JS: It was really the latter. Gandhi's movement landed the most powerful blow against the entire British Empire, and the Solidarity movement and the revolution in Czechoslovakia and other popular activities in those places were in my opinion the real undoing of the Soviet Union. That's not the small change of history. Those were arguably the two greatest empires of their time. So, having seen that there was such power in nonviolence, I began to wonder: How did things work in other revolutions?
I was startled to discover that even in revolutions which, in the end, turned out to be supremely violent, the revolutionaries—some of whom, like the Bolsheviks, didn't even believe at all in nonviolence—nonetheless proceeded largely without violence. Somebody quipped that more people were killed in the filming of Sergey Eisenstein's storming of the Winter Palace [in his Ten Days That Shook the World] than were killed in the actual storming. That was true because the Bolsheviks were really unopposed.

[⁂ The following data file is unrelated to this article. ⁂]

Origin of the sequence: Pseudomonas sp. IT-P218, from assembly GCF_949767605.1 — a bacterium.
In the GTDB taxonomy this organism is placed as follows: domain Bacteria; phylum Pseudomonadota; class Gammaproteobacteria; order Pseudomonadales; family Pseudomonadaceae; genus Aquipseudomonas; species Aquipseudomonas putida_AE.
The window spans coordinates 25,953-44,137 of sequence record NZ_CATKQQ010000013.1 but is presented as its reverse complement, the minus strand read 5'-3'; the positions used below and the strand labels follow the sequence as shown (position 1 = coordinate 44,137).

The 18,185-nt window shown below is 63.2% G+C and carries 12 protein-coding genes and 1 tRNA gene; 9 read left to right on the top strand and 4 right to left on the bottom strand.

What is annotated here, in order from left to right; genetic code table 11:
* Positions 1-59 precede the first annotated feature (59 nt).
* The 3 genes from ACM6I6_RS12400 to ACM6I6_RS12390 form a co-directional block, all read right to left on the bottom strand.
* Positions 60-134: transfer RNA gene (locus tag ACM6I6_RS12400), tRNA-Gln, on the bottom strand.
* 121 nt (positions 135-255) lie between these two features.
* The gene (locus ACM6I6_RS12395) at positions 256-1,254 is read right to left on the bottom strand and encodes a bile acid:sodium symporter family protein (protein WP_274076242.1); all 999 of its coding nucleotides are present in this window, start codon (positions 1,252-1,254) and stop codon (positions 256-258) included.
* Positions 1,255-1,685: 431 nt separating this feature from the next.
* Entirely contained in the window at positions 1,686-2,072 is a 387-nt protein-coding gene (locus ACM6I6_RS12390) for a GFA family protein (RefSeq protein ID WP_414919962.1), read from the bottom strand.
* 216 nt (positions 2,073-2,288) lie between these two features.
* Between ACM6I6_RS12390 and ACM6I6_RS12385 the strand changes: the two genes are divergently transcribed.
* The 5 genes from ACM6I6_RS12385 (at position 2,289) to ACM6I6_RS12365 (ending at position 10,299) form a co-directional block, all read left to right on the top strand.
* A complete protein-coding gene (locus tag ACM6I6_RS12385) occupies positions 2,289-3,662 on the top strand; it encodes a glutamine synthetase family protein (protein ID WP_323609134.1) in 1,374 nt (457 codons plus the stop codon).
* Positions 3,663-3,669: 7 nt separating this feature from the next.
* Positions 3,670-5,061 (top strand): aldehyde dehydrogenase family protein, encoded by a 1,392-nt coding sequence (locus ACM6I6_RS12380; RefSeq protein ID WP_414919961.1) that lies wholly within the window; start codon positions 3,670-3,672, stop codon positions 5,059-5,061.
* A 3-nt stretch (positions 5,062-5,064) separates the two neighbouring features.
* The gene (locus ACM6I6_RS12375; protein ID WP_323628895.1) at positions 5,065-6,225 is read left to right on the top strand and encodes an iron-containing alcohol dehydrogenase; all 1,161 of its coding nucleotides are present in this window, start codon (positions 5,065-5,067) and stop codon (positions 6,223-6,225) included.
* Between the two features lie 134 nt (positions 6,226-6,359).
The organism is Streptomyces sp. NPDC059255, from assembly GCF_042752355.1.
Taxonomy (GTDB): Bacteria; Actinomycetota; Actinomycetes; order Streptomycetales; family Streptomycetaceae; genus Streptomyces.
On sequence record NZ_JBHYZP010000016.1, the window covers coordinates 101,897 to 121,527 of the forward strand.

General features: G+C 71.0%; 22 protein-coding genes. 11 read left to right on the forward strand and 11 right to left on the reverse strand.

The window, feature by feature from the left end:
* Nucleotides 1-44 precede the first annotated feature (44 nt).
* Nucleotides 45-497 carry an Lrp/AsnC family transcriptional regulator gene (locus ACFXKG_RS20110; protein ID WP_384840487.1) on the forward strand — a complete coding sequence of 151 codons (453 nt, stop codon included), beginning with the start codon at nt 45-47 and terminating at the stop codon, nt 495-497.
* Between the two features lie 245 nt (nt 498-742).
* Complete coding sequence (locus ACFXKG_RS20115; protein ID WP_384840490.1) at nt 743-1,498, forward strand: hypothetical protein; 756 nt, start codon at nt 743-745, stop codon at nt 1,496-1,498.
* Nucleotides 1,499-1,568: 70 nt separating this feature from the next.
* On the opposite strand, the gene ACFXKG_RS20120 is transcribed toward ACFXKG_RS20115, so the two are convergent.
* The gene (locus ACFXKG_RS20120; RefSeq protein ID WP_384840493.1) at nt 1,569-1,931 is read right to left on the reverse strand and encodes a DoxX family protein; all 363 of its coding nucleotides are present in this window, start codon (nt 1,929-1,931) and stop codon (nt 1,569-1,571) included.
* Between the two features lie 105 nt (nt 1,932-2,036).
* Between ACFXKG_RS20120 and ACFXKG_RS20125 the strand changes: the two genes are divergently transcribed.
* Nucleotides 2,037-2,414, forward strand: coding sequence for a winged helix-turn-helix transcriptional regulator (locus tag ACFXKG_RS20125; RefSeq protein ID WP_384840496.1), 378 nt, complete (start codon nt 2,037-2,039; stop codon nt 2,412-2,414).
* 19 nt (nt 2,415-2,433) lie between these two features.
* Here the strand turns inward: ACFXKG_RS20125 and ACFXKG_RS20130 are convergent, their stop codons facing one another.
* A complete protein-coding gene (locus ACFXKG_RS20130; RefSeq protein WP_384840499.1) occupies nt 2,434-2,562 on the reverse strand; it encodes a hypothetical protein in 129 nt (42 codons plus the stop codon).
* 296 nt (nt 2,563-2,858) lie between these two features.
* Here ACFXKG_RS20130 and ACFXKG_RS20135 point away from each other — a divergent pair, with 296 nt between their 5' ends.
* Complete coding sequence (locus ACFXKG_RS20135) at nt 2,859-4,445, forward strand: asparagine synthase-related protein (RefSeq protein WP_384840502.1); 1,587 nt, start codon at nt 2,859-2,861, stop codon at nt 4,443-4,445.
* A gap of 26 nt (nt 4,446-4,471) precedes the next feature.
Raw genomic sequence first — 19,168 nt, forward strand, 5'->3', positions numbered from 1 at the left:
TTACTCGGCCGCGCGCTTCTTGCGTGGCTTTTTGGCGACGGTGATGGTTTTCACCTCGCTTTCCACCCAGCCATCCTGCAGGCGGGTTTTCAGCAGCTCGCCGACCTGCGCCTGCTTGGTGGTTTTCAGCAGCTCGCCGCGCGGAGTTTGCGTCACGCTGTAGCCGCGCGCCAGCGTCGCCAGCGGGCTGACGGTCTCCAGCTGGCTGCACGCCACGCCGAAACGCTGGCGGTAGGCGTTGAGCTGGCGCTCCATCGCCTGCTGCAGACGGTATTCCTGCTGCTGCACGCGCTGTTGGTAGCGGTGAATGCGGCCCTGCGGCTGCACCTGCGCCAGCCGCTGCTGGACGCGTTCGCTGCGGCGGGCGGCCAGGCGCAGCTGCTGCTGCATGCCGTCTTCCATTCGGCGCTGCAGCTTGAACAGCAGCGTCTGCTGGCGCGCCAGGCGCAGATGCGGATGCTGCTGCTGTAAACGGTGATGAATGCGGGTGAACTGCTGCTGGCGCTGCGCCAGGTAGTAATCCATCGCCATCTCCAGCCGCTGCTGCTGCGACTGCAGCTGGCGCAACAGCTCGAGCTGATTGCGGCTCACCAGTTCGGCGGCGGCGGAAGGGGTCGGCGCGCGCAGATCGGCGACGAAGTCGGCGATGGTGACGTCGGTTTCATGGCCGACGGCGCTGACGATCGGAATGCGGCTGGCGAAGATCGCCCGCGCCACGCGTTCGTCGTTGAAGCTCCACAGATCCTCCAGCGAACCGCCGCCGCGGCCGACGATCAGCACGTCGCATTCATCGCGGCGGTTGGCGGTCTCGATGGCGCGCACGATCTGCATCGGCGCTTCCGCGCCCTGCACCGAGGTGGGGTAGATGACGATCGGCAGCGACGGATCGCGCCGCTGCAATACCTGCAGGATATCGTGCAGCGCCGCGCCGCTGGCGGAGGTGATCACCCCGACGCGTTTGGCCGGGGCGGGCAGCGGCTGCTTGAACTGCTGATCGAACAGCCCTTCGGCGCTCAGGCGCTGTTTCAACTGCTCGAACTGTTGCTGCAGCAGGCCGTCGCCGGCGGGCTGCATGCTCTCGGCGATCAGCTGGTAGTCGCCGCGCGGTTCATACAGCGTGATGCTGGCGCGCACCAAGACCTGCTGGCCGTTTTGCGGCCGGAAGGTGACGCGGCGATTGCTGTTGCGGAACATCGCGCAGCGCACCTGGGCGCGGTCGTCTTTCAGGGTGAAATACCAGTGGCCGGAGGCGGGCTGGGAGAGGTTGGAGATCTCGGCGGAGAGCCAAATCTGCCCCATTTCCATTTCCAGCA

How could that be? Well, because they had won over the garrison of Saint Petersburg; they had, that is, won the "hearts and minds" of the military and the police.
AK: The Bastille was like that as well.
JS: The Bastille was absolutely like that. In that first stage of the French Revolution there was almost no violence at all. Some people were beheaded in the aftermath of the action, but the victory was not won through violence, but through the defection of the government's minions. It didn't mean the revolutionaries loved nonviolence. On the contrary, what followed was the Terror, in the case of the French, and the Red Terror in the case of the Bolsheviks, who went on to shed far more blood as rulers than they had shed on their way to power.
Usually the cliché is that the stage of overthrow is the violent part, and the stage of consolidation or of setting up a new government is post-violent or nonviolent. I discovered it to be just the other way around.